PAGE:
Mexican writer, director and producer
Mexican writer, director and producer Carlos Cuarón is the brother of filmmaker Alfonso Cuarón, who made a big splash in Hollywood with Y tu mamá también (And Your Mother Too).
Not many are aware, however, that the 42-year-old Carlos shared the Best Original Screenplay Oscar nomination for that film with his more famous sibling. But Carlos has two passions in life, with literature sharing a place in his heart alongside the cinema.
Where does your love of literature come from?
Just like everyone else, from reading.
I began at 11 with the humorous literature of Marco Antonio Almazán, the Mexican version of Enrique Jardiel Poncela, whom I also read. Juan Rulfo’s books, Pedro Páramo and El llano en llamas (The Plain in Flames), also left their mark on me, as did those of José Agustín Ramírez Gómez, (a writer) of the new wave of the 1960s.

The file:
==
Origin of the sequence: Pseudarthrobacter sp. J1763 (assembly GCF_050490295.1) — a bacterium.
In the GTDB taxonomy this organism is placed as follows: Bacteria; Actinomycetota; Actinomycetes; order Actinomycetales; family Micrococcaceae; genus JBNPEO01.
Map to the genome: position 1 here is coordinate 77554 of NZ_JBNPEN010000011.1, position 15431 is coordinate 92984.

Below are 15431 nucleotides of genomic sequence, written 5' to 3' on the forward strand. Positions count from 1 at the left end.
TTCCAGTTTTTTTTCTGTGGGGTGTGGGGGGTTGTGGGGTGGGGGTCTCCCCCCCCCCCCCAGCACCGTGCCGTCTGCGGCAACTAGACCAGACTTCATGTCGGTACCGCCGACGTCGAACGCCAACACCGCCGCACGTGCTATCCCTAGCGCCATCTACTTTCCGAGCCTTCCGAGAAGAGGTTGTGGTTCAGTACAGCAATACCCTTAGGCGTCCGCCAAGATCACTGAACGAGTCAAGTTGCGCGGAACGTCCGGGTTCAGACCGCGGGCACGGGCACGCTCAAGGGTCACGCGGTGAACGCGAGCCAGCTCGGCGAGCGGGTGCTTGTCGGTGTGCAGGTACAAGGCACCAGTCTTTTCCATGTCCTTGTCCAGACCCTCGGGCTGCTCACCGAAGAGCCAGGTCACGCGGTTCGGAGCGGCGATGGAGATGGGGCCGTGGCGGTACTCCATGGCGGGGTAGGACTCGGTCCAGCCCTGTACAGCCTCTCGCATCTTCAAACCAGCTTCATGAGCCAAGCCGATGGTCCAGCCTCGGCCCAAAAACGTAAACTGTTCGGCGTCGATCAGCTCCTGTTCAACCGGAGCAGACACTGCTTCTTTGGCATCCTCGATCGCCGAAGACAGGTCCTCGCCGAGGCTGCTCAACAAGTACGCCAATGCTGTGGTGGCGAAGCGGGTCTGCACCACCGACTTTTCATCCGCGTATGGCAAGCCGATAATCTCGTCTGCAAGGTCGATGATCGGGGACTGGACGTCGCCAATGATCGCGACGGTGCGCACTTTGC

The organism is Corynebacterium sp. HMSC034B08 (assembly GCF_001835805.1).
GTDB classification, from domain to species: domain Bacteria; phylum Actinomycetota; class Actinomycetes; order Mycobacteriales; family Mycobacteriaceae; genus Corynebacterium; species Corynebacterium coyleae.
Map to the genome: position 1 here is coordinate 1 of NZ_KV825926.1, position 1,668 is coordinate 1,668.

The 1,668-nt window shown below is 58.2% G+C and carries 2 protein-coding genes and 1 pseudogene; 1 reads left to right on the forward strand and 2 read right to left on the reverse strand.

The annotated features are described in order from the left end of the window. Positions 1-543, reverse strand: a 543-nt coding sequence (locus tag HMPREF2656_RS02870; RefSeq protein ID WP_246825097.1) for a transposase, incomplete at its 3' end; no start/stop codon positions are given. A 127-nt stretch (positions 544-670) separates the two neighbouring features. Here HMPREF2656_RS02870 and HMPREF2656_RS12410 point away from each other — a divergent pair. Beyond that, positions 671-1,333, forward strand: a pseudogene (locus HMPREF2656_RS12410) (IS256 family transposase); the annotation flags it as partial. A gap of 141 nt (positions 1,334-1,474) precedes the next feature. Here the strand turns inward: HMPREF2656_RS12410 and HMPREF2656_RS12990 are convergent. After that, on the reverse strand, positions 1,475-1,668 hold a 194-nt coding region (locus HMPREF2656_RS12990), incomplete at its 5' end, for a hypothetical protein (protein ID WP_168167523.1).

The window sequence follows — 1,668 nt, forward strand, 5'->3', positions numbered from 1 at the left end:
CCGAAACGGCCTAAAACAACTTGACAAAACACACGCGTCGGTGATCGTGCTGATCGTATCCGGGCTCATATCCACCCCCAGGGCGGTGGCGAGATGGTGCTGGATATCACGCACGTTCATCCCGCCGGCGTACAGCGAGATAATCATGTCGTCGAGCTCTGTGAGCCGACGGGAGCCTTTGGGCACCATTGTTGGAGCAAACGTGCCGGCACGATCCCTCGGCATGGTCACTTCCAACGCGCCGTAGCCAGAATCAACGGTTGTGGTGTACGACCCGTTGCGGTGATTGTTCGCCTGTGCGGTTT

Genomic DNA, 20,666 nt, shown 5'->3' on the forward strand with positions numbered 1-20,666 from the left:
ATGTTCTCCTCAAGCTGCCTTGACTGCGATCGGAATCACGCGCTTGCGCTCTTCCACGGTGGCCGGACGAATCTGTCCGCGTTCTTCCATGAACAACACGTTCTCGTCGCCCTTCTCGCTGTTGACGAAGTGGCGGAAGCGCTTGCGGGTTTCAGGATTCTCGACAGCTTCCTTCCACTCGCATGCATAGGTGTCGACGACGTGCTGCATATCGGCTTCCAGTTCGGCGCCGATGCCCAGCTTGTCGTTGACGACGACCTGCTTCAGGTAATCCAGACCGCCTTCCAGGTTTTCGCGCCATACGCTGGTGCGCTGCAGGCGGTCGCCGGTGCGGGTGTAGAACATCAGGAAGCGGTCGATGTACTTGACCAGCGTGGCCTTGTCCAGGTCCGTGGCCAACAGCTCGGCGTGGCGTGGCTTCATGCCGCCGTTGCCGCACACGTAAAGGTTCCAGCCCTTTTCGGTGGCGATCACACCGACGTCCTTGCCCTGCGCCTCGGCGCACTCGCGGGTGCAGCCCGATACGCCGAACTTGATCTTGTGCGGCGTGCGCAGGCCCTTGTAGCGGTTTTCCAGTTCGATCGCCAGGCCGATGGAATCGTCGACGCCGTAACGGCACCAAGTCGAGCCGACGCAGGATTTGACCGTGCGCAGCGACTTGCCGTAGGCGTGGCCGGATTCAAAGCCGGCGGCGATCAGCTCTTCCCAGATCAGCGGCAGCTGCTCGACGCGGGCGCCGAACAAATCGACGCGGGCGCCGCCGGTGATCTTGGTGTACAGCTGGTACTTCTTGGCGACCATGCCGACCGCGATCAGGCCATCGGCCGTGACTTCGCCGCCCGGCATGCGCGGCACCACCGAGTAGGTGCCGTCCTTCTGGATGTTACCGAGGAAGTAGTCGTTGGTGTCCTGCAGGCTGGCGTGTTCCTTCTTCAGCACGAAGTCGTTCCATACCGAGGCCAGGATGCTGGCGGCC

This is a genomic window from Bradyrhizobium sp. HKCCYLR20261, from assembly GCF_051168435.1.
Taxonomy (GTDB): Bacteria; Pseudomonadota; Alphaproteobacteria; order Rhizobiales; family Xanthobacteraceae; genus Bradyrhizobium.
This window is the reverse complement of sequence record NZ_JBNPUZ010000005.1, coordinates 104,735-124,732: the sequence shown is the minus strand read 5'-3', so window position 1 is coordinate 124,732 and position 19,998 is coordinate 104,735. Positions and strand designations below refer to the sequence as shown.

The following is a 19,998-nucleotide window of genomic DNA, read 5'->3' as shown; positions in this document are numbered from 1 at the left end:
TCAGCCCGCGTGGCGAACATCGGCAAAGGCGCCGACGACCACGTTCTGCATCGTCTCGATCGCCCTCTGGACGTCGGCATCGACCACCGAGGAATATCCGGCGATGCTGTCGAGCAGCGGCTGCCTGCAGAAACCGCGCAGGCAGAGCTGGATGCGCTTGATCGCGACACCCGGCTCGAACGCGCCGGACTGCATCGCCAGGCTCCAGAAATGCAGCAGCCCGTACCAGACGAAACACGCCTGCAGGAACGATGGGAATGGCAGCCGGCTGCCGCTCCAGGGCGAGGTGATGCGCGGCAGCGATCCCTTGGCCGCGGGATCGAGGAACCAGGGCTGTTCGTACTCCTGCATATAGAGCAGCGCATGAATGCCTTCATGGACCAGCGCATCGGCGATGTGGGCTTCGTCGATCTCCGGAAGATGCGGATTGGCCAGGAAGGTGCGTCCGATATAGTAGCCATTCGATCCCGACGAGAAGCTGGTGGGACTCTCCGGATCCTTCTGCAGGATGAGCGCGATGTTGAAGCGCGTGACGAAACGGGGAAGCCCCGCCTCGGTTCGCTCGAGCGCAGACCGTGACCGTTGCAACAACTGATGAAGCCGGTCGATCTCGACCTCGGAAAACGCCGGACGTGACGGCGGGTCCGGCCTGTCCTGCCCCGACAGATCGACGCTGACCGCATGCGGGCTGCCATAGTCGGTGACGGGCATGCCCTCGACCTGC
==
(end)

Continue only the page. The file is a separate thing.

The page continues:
Which book stands out?
(Miguel de) Unamuno’s Niebla (Mist). I keep re-reading it.
And which book in another language?
The Catcher in the Rye made my head explode. I prefer to read in English whatever (happens to be) in that language. Some translations from Russian or Japanese are better in English (than in Spanish).
Do you have time to read?
Not much, so I hope the books forgive me. I’ve just finished reading Israeli (author) Etgar Keret in Spanish.
Do you see yourself combining your passions by doing a literary adaptation?
I’d like to and I want to do a short film with a story by Haruki Murakami. But so far each time I’ve adapted a novel as a screenwriter it hasn’t made it to the cinema.